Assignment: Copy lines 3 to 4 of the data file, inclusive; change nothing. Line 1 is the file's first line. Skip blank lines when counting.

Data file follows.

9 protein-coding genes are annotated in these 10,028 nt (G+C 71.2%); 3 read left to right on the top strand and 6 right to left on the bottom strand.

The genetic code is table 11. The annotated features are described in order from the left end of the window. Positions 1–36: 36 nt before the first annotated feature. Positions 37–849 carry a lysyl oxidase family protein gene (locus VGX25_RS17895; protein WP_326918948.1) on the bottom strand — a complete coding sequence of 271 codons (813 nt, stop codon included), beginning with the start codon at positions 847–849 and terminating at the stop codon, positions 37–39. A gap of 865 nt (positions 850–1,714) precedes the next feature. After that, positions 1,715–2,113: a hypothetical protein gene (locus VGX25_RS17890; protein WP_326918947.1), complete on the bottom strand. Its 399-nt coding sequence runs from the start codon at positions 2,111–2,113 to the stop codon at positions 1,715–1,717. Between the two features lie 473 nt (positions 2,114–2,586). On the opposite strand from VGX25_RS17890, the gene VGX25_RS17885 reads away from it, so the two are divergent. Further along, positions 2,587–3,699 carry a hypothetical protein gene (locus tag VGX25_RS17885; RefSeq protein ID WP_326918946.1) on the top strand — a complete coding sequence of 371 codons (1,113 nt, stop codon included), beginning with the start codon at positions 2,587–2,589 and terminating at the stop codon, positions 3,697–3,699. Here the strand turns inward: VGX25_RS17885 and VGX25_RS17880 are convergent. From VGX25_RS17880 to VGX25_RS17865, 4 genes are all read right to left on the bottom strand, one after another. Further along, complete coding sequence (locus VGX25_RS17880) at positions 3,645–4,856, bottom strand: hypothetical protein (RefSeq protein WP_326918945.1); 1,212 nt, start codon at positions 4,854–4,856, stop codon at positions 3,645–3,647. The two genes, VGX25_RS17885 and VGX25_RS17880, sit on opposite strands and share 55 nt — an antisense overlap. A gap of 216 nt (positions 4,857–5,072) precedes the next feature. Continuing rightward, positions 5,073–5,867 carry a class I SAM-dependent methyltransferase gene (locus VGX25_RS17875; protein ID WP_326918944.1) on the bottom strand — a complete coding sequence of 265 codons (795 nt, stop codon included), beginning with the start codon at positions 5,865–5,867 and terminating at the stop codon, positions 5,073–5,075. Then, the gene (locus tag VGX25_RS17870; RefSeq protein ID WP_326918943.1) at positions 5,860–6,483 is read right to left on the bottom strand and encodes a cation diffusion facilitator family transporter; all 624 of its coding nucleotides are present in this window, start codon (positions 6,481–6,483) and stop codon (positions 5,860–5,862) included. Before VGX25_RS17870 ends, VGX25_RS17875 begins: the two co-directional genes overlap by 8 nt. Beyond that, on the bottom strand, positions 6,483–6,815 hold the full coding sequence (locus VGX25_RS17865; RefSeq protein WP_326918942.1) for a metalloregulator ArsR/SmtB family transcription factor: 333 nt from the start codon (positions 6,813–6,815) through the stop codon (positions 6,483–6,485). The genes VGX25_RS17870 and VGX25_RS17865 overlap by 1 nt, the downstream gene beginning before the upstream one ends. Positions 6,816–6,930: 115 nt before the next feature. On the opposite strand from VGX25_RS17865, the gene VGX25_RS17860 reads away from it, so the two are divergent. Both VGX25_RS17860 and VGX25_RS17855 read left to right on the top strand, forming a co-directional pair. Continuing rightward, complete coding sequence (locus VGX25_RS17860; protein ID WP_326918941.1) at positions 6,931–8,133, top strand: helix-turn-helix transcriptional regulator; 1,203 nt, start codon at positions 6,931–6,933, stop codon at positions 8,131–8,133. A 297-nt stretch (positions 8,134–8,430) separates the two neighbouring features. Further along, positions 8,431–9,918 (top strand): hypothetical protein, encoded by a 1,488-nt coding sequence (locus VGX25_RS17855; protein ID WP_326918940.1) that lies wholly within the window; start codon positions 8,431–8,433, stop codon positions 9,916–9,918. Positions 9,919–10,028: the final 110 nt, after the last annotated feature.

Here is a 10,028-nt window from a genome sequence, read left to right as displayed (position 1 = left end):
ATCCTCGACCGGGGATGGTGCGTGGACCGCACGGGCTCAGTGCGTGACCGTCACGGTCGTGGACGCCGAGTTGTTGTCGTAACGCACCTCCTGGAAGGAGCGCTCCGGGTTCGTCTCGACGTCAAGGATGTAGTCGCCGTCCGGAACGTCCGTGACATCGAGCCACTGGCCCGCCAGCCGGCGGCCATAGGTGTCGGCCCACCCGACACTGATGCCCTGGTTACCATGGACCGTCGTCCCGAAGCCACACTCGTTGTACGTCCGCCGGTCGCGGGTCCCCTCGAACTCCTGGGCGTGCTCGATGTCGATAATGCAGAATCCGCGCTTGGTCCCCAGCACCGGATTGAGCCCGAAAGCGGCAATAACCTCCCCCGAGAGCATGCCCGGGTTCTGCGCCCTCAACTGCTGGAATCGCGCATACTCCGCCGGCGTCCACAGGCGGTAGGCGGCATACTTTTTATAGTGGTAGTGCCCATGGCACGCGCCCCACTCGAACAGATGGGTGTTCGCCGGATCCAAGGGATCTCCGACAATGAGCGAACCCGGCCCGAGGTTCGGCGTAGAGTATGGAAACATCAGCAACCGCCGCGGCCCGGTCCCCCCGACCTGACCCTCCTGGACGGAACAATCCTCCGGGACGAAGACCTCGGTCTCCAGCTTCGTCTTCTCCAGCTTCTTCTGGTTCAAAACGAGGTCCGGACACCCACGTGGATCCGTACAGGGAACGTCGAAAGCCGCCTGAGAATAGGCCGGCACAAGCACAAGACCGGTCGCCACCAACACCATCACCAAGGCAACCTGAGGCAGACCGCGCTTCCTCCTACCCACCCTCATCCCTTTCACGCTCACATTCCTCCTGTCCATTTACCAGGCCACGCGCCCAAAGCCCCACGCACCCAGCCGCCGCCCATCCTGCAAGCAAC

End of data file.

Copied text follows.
Here is a 10,028-nt window from a genome sequence, read left to right as displayed (position 1 = left end):
ATCCTCGACCGGGGATGGTGCGTGGACCGCACGGGCTCAGTGCGTGACCGTCACGGTCGTGGACGCCGAGTTGTTGTCGTAACGCACCTCCTGGAAGGAGCGCTCCGGGTTCGTCTCGACGTCAAGGATGTAGTCGCCGTCCGGAACGTCCGTGACATCGAGCCACTGGCCCGCCAGCCGGCGGCCATAGGTGTCGGCCCACCCGACACTGATGCCCTGGTTACCATGGACCGTCGTCCCGAAGCCACACTCGTTGTACGTCCGCCGGTCGCGGGTCCCCTCGAACTCCTGGGCGTGCTCGATGTCGATAATGCAGAATCCGCGCTTGGTCCCCAGCACCGGATTGAGCCCGAAAGCGGCAATAACCTCCCCCGAGAGCATGCCCGGGTTCTGCGCCCTCAACTGCTGGAATCGCGCATACTCCGCCGGCGTCCACAGGCGGTAGGCGGCATACTTTTTATAGTGGTAGTGCCCATGGCACGCGCCCCACTCGAACAGATGGGTGTTCGCCGGATCCAAGGGATCTCCGACAATGAGCGAACCCGGCCCGAGGTTCGGCGTAGAGTATGGAAACATCAGCAACCGCCGCGGCCCGGTCCCCCCGACCTGACCCTCCTGGACGGAACAATCCTCCGGGACGAAGACCTCGGTCTCCAGCTTCGTCTTCTCCAGCTTCTTCTGGTTCAAAACGAGGTCCGGACACCCACGTGGATCCGTACAGGGAACGTCGAAAGCCGCCTGAGAATAGGCCGGCACAAGCACAAGACCGGTCGCCACCAACACCATCACCAAGGCAACCTGAGGCAGACCGCGCTTCCTCCTACCCACCCTCATCCCTTTCACGCTCACATTCCTCCTGTCCATTTACCAGGCCACGCGCCCAAAGCCCCACGCACCCAGCCGCCGCCCATCCTGCAAGCAAC